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f.y.e., Jeep Promotion Features Custom Delivered Ads

April 2007
 Filed under: JEEP Car News | JEEP Headlines
ALBANY, N.Y., April 3 /PRNewswire/ -- This holiday season when a young consumer shopping in an f.y.e. store scanned the newest Jay-Z CD or his favorite movie at one of the store's listening / viewing stations he saw something he didn't expect: an ad for the new Jeep Wrangler.

Chrysler recently launched an aggressive ad campaign for its newly redesigned Jeep Wrangler. One of the components of the campaign was a promotional partnership with retailer Trans World Entertainment that delivered over 17.8 million impressions to Jeep's target audience.

Trans World operates stores under the banner of f.y.e., For Your Entertainment. With more than 800 stores f.y.e. is the largest specialty retailer in the country in the entertainment category (selling music, movies, games and small electronics).
The promotion made sense for Jeep since a large portion of f.y.e.'s customers are young men aged 18 - 34, the demographic coveted by Jeep for the Wrangler.

The core of the promotion involved a contest with f.y.e. customers given a chance to scan the barcode on an entry to win a new Jeep Wrangler. It was a fully integrated promotion which included in-store signage, Jeep ads on f.y.e. in-store TV, store associates in Jeep tee shirts, Wrangler presence on the f.y.e. web site, Jeep integration with the retailer's e-marketing communications, a jeep integrated into the fuse TV show, "Amplified Guide to the Holidays", a Jeep Wrangler tag on f.y.e.'s national radio spots, and a special "scan to win" booklet with a Wrangler ad distributed in the stores. It was an exciting non-traditional way for Jeep to reach its' potential customers but, by far, the most exciting and unique portion of the promotion were the custom ads delivered at f.y.e.'s listening and viewing stations (LVS).

The listening and viewing stations are unique to f.y.e. Stores. They are LCD screens placed around the store at eye level that allow the consumer to scan the bar code of a CD, DVD or game and sample the contents. Installed in stores 5 years ago, the LVS stations are now in their third generation.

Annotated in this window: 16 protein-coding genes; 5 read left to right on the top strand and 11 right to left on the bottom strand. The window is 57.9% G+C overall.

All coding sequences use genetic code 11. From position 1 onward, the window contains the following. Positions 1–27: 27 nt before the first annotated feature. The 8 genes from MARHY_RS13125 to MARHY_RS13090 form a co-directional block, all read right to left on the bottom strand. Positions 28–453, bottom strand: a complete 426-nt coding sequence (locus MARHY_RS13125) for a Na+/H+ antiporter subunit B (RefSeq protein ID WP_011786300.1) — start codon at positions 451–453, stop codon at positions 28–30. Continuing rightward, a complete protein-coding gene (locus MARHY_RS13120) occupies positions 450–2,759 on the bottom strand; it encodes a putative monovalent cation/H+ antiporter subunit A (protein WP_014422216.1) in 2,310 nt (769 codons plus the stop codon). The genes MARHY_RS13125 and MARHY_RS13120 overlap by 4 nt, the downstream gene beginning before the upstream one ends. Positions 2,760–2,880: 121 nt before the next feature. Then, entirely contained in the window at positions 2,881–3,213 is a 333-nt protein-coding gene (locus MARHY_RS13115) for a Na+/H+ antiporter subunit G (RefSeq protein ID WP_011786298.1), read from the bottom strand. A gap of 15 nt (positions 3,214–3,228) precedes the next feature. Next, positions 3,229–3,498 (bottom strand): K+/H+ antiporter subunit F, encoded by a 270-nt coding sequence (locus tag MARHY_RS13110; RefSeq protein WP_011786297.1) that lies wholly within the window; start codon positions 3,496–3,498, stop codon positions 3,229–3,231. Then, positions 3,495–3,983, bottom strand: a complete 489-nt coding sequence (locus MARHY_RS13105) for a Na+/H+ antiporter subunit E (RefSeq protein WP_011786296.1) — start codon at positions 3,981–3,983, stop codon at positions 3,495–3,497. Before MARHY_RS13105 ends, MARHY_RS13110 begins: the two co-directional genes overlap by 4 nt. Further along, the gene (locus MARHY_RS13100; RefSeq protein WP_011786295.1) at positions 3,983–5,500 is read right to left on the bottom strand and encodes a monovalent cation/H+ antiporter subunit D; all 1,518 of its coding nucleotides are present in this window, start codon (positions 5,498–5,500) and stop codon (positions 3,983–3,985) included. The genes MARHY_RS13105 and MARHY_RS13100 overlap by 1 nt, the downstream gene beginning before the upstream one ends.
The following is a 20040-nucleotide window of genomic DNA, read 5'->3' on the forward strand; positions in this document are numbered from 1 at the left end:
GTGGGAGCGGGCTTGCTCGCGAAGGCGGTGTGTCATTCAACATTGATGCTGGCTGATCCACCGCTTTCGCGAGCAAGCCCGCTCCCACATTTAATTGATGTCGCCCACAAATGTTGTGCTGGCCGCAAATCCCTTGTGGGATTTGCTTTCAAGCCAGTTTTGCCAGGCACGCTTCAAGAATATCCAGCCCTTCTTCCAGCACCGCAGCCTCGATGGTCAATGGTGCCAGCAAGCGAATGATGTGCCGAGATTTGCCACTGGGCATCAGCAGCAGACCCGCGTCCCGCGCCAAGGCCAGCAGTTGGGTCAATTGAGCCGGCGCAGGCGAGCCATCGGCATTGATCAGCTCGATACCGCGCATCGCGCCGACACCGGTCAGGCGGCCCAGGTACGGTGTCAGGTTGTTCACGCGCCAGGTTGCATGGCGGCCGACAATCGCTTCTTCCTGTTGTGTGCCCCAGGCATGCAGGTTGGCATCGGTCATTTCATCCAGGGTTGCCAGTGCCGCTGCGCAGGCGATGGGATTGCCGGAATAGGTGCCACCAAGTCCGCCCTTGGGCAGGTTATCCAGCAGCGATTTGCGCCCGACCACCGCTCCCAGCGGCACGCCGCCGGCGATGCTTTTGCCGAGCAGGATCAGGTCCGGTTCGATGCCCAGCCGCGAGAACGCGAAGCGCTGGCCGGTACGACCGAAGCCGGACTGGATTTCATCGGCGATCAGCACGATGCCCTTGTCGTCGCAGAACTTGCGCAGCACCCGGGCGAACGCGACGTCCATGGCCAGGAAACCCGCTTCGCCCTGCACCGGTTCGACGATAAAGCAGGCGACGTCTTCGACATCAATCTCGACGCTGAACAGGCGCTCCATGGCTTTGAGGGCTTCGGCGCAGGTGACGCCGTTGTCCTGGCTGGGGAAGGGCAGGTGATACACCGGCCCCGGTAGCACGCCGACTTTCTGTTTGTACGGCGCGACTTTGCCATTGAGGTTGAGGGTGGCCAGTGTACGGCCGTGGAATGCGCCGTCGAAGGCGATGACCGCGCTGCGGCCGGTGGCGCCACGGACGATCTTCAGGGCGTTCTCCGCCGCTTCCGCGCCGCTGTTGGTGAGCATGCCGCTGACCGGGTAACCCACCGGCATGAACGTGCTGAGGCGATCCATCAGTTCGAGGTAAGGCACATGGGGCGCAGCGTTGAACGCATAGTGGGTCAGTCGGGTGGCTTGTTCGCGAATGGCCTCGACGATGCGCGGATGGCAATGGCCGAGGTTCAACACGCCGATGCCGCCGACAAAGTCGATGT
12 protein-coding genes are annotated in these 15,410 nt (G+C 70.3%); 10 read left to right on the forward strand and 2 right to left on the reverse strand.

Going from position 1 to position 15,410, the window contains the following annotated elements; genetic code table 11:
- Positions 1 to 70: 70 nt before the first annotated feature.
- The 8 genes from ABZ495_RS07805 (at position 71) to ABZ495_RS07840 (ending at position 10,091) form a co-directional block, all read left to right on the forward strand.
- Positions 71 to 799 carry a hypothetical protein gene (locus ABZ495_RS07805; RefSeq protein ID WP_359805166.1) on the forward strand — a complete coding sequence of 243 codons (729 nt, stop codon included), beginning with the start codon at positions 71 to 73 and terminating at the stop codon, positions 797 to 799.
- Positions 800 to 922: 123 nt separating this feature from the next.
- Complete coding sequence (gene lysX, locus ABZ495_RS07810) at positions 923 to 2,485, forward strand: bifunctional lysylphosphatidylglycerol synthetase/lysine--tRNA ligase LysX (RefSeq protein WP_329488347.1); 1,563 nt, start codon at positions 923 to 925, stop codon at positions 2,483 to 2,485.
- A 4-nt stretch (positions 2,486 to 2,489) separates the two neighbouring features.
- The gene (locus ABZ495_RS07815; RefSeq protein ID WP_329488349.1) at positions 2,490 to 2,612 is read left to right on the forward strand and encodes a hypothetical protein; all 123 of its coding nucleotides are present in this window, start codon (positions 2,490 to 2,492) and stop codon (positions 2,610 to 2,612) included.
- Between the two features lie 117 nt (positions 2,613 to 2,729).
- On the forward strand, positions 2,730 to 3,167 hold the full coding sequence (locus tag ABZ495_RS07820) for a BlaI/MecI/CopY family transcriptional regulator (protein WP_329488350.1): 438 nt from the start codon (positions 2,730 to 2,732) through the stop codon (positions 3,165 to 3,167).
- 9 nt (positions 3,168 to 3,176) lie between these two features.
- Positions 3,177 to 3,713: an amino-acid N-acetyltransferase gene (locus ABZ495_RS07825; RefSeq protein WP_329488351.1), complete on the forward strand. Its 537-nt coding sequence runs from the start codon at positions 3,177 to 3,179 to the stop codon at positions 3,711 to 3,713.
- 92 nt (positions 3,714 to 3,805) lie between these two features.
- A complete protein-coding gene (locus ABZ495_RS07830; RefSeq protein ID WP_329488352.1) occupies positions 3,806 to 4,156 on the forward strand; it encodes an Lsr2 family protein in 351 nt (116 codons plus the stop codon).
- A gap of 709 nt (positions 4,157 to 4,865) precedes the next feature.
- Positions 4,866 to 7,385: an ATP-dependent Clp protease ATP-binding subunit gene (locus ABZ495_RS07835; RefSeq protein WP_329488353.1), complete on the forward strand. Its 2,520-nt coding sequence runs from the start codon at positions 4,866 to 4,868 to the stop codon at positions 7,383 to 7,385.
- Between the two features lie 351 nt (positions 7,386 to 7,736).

"Customers love the LVS stations" said Barry Burmaster, Director of Marketing for Trans World, "they spend a lot more time in the stores, browsing and sampling products".

Burmaster notes that recent upgrades in technology have allowed ads to be delivered to customers at the LVS stations. "Jeep was the first major advertiser for our in-store ad delivery", Burmaster said, "and it exceeded our expectations".

There were two ways consumers saw Jeep ads at the LVS stations. When they got the entry booklets in the stores there was a barcode printed on the back page that customers could scan to see if they won the Wrangler. They also saw an ad when they scanned a product at the LVS stations.

"We had over 700,000 scans of the booklets, which we thought was pretty good since it represented around a 40% entry rate, but we had 17.8 million Wrangler ads delivered with the product scans which greatly exceeded what we expected," said Burmaster.

In this age of DVRs, satellite radio and so on, the ability to deliver ads to a captured customer, standing in front of the screen with headphones on is an intriguing way to reach the illusive youth audience. You might think this could be viewed as an intrusion into their shopping experience. Burmaster said that f.y.e. received no customer complaints about the ads. One key to the program is restraint. Customers only saw the ad the first time they scanned a product, the ad would not appear with additional scans. Another success factor is keeping the ads short, no more than 10 or 15 seconds. The third and most important factor, according to Burmaster, is to make the spots engaging and entertaining.

"Our stores are all about entertainment so if the spot is not entertaining it simply will not work as well and might even meet with consumer resistance," maintains Burmaster.

The spot created by Chrysler's agency, BBDO in Detroit, was a 15 second version of the now famous "Another Species From Jeep" campaign. It was intriguing and entertaining and Burmaster relates that many customers seemed to enjoy seeing it.

With all the talk about the difficulty of connecting with the youth market and the diminishing effectiveness of traditional advertising, f.y.e. seems to have a very compelling way to reach this elusive segment. According to Burmaster, they have just scratched the surface in terms of their ability to deliver customized ads in-store.

Source: Trans World Entertainment Corporation

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